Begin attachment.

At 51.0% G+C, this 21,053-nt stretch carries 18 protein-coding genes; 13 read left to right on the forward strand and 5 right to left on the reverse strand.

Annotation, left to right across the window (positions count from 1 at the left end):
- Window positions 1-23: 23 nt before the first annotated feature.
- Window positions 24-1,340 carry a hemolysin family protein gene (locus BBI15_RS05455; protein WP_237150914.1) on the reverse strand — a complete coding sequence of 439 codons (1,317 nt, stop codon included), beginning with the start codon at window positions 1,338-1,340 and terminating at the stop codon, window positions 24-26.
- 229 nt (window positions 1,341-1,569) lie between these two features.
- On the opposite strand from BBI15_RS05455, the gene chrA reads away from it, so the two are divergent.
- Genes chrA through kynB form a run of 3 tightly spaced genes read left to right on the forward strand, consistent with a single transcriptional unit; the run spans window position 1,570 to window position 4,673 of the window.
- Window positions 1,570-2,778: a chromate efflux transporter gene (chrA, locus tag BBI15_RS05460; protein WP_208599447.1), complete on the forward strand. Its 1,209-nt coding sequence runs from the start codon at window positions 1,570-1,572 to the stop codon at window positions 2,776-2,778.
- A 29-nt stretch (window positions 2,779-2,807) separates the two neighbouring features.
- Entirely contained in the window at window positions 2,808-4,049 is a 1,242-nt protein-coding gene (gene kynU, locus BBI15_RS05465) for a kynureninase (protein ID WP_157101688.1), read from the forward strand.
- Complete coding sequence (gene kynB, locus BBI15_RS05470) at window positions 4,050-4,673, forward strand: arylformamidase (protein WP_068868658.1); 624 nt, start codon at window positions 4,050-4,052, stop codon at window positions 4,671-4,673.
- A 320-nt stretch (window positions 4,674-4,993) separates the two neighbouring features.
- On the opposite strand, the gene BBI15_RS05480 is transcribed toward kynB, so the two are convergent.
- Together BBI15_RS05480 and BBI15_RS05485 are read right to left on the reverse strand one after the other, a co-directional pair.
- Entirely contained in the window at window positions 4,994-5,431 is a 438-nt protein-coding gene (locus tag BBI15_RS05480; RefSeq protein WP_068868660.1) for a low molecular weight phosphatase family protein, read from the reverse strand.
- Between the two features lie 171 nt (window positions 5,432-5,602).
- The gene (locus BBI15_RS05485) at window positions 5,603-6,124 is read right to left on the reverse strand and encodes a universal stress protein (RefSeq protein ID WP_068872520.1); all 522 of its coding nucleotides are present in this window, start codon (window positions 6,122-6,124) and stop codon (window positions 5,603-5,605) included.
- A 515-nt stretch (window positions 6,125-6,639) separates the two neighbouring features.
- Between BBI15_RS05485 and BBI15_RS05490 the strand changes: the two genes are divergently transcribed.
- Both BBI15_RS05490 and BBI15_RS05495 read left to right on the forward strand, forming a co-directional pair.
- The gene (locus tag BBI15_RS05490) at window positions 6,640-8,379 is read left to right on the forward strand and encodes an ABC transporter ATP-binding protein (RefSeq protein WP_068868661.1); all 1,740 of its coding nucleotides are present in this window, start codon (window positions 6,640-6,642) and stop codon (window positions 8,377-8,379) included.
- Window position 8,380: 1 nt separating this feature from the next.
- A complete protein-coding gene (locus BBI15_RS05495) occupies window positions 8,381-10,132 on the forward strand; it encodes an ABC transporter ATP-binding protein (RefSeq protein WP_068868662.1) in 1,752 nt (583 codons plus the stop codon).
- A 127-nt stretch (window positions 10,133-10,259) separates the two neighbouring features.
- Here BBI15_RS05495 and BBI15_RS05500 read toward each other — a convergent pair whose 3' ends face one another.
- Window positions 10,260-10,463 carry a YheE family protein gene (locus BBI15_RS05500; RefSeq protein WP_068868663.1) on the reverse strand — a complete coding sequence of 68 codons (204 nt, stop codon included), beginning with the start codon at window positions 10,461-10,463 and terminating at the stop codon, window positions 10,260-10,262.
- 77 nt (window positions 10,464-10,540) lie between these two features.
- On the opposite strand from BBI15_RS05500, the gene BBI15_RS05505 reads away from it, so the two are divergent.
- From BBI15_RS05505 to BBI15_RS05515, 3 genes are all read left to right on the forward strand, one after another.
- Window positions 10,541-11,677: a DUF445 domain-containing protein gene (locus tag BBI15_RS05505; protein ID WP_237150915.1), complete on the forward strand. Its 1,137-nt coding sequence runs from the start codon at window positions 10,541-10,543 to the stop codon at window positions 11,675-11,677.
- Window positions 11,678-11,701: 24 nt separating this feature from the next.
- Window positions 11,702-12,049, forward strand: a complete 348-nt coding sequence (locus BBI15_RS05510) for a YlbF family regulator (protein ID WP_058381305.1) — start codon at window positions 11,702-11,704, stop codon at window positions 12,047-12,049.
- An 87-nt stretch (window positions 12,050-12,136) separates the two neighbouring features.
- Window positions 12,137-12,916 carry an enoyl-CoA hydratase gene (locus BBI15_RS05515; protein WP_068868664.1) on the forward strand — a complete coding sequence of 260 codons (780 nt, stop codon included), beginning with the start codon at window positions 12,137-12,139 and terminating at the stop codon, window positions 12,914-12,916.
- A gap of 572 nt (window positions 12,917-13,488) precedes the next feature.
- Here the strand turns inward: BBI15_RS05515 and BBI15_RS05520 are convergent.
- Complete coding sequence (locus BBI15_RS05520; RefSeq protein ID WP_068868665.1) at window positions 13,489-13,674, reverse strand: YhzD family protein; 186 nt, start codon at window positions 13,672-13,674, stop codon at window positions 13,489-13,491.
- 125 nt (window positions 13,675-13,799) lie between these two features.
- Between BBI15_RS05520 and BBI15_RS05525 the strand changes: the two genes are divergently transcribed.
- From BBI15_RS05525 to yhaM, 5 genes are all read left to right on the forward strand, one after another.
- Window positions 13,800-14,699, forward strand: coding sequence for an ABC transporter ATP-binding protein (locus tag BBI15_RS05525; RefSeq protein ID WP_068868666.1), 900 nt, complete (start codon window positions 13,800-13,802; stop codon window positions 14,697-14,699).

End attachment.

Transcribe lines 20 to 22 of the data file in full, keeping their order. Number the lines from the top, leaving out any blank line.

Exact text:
- Both BBI15_RS05490 and BBI15_RS05495 read left to right on the forward strand, forming a co-directional pair.
- The gene (locus tag BBI15_RS05490) at window positions 6,640-8,379 is read left to right on the forward strand and encodes an ABC transporter ATP-binding protein (RefSeq protein WP_068868661.1); all 1,740 of its coding nucleotides are present in this window, start codon (window positions 6,640-6,642) and stop codon (window positions 8,377-8,379) included.
- Window position 8,380: 1 nt separating this feature from the next.